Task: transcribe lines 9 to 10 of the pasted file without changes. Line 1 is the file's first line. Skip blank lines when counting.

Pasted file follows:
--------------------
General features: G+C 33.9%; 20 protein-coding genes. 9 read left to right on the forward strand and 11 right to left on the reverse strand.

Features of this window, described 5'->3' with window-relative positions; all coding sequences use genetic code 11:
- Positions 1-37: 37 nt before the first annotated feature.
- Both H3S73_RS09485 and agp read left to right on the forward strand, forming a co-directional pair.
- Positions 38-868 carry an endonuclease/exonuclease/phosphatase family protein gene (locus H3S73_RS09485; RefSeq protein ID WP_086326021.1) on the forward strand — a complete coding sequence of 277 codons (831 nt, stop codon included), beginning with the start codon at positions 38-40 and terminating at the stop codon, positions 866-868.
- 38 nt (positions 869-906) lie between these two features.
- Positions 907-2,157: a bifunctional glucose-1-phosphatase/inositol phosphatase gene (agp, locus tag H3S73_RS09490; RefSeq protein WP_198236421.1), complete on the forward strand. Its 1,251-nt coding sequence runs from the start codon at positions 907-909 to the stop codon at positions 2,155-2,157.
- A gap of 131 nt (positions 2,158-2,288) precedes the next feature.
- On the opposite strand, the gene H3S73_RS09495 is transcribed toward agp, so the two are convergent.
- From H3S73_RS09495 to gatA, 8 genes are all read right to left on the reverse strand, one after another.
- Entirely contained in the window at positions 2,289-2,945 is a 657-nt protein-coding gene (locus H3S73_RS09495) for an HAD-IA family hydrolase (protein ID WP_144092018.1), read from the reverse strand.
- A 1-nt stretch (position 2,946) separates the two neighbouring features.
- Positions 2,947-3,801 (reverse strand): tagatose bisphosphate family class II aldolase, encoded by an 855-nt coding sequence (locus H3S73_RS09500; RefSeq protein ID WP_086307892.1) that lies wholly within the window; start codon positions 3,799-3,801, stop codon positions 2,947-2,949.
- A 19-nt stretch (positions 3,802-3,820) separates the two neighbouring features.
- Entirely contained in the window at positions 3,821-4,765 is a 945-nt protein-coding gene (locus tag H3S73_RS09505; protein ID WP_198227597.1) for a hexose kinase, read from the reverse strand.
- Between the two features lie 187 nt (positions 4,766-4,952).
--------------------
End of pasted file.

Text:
- On the opposite strand, the gene H3S73_RS09495 is transcribed toward agp, so the two are convergent.
- From H3S73_RS09495 to gatA, 8 genes are all read right to left on the reverse strand, one after another.